Friday, October 17, 2008

Shift To The Left

If the current trends hold up, the United States will have the most progressive President since the election of Franklin Roosevelt in 1932. In addition, there will be a Democratic supermajority in Congress with the possibility of a Senate with 60 Democrats, meaning that the only effective tool of opposition for the minority party, the filibuster, will not be available to Senate Republicans.

As a person who grew up in the era of Reagan conservatism and Clinton centrism, I have no lived knowledge of a robust and empowered progressive politics. At this point, it remains difficult for me to articulate what this means. How will a hard shift left manifest itself? This will be a fascinating experience of watching and living the re-molding of national politics that happens every 30 years or so.

Many political scientists make the claim that America is, at its core, a center-right country. We are a people prone to incremental change and hostile to revolutionary tendencies. We value tradition, stability and comfort. We ascribe to a national religion of patriotism and hold out our government and culture as having a good and decent influence on the rest of the world. We are highly practical and prefer solutions to ideology. If this analysis of our political core is true, what will the consequences of moving further left be?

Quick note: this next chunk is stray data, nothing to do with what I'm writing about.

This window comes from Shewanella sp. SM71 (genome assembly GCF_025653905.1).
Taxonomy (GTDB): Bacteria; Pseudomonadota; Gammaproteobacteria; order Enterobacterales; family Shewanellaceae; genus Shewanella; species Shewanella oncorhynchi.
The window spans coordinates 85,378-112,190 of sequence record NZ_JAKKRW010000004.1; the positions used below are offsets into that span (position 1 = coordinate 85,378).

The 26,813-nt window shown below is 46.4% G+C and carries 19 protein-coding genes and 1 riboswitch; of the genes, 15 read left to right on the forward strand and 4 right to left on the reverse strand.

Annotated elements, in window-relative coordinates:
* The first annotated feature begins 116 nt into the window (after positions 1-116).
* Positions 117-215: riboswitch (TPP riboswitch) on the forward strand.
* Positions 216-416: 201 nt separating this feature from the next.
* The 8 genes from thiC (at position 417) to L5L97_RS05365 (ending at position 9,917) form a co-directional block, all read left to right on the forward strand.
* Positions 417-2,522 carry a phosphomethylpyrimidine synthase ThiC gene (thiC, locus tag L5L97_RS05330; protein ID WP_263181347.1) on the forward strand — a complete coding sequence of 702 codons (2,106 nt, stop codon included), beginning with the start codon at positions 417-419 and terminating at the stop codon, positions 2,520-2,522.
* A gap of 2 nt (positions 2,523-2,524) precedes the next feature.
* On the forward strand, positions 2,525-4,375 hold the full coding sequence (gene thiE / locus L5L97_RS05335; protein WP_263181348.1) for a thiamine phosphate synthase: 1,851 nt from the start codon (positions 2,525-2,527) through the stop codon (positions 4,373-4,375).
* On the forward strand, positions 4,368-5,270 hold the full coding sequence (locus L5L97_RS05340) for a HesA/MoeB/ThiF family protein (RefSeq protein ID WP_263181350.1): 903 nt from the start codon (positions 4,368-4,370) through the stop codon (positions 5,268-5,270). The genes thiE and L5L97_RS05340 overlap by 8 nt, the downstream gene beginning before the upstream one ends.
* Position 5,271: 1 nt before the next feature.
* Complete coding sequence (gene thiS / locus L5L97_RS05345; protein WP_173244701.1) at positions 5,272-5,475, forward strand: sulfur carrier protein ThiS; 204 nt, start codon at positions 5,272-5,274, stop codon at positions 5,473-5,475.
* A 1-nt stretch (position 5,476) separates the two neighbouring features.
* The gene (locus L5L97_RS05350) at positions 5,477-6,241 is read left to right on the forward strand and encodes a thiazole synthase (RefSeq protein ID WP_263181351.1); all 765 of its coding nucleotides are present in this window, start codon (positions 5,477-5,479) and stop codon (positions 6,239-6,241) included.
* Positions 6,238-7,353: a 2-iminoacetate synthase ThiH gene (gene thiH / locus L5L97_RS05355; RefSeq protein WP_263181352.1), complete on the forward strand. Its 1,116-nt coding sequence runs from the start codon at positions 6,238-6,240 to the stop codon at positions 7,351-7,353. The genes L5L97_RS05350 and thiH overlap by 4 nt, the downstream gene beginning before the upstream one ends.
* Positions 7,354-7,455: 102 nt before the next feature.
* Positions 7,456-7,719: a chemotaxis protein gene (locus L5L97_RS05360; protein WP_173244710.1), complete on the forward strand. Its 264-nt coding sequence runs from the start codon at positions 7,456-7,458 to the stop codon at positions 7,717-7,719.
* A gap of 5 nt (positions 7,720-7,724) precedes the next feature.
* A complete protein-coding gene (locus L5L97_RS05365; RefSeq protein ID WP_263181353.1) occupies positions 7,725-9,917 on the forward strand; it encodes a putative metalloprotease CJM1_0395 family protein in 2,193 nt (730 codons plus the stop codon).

Mason Slidell

2 comments:

Anonymous said...

"having a good and decent influence on the rest of the world."

I live in Europe and I can testify how deeply Bush has destroyed this influence. For this reason we are looking forward to see Obama President.

"America is, at its core, a center-right country."
Yes, I agree, so you see Obama as a left maybe President, but IMO he isn't more on a left side than Tony Blair, for example.

Nathan O'Halloran, SJ / Mason Slidell said...

Anon,

American and European politics are difficult to compare, given that in Europe there exist real leftists, namely socialists and even a smattering of old-school communists.

Obama and Blair are comparable, but that is because Blair was an aberration. Blair was an American-style triangulator, which as far as I can tell is unusual in Britain. It seems Gordon Brown is losing ground in the Labor Party for just that reason: the socialists, lead by David Miliband, want the party back.

Mason Slidell